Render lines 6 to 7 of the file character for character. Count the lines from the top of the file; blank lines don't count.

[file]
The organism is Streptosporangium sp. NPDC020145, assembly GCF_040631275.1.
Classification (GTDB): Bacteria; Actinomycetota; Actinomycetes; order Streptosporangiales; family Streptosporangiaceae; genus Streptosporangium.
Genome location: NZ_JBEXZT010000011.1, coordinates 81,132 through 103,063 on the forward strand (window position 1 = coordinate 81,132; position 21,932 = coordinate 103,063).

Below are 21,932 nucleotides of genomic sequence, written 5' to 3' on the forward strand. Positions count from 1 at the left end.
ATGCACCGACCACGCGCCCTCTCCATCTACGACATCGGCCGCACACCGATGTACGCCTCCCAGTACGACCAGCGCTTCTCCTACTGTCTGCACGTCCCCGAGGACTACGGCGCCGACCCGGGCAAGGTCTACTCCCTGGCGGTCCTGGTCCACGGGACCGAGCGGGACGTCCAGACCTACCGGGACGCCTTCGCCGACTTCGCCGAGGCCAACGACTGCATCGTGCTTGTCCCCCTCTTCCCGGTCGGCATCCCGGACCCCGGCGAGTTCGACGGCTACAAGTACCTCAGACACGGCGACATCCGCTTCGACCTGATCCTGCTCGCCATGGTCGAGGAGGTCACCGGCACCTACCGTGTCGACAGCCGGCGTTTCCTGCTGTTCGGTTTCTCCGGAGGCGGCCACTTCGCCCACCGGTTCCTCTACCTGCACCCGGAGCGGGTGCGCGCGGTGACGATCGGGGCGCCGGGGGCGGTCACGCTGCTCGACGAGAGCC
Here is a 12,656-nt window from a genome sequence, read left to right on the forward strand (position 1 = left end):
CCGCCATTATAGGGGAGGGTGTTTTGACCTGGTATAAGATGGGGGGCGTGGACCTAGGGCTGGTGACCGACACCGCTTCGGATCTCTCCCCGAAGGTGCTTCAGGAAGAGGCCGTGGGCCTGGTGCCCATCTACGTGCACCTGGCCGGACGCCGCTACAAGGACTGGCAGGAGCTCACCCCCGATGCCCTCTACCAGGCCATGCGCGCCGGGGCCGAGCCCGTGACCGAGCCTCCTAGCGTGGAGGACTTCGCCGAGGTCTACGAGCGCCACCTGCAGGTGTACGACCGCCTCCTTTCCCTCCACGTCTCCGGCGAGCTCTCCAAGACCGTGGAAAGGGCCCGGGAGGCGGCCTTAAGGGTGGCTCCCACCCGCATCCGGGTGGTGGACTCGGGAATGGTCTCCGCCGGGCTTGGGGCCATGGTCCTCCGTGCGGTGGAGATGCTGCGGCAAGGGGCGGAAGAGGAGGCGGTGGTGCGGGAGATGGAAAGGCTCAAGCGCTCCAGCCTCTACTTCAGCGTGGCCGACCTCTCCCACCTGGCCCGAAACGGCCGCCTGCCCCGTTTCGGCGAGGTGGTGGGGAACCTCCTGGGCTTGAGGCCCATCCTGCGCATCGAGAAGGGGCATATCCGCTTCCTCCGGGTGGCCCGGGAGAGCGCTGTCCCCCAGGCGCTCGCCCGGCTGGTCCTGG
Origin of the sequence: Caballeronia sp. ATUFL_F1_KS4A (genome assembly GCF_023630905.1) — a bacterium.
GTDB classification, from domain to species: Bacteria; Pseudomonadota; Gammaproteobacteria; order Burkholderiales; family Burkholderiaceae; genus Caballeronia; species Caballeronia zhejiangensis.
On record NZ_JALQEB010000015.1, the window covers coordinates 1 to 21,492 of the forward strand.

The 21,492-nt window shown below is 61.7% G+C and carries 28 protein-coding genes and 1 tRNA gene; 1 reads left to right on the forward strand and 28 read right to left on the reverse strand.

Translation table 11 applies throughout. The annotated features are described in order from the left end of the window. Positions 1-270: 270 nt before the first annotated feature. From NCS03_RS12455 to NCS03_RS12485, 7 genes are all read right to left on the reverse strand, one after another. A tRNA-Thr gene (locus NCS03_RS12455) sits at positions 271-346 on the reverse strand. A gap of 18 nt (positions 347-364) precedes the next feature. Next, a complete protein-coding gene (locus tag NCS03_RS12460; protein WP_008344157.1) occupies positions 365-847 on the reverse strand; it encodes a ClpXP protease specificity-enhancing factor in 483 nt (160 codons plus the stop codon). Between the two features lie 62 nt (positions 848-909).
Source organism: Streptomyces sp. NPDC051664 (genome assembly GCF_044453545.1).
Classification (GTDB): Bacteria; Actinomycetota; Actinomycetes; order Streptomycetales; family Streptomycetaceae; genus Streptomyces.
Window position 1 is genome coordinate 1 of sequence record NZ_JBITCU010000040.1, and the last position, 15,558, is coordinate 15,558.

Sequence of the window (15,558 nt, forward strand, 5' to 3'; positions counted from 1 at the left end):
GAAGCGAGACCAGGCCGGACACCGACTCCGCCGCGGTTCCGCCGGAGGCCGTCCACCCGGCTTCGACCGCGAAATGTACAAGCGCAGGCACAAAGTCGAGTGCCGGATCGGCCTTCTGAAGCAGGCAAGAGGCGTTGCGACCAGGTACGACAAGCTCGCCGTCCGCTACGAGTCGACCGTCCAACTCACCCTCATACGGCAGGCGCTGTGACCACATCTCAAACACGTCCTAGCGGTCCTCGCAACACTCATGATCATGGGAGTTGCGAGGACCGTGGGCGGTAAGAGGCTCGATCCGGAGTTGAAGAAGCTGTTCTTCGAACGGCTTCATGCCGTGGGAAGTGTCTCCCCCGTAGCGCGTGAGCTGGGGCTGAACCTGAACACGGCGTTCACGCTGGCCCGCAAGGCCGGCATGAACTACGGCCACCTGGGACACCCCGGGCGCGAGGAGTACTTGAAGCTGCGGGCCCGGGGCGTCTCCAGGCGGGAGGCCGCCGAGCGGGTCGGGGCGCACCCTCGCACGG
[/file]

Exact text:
Here is a 12,656-nt window from a genome sequence, read left to right on the forward strand (position 1 = left end):
CCGCCATTATAGGGGAGGGTGTTTTGACCTGGTATAAGATGGGGGGCGTGGACCTAGGGCTGGTGACCGACACCGCTTCGGATCTCTCCCCGAAGGTGCTTCAGGAAGAGGCCGTGGGCCTGGTGCCCATCTACGTGCACCTGGCCGGACGCCGCTACAAGGACTGGCAGGAGCTCACCCCCGATGCCCTCTACCAGGCCATGCGCGCCGGGGCCGAGCCCGTGACCGAGCCTCCTAGCGTGGAGGACTTCGCCGAGGTCTACGAGCGCCACCTGCAGGTGTACGACCGCCTCCTTTCCCTCCACGTCTCCGGCGAGCTCTCCAAGACCGTGGAAAGGGCCCGGGAGGCGGCCTTAAGGGTGGCTCCCACCCGCATCCGGGTGGTGGACTCGGGAATGGTCTCCGCCGGGCTTGGGGCCATGGTCCTCCGTGCGGTGGAGATGCTGCGGCAAGGGGCGGAAGAGGAGGCGGTGGTGCGGGAGATGGAAAGGCTCAAGCGCTCCAGCCTCTACTTCAGCGTGGCCGACCTCTCCCACCTGGCCCGAAACGGCCGCCTGCCCCGTTTCGGCGAGGTGGTGGGGAACCTCCTGGGCTTGAGGCCCATCCTGCGCATCGAGAAGGGGCATATCCGCTTCCTCCGGGTGGCCCGGGAGAGCGCTGTCCCCCAGGCGCTCGCCCGGCTGGTCCTGG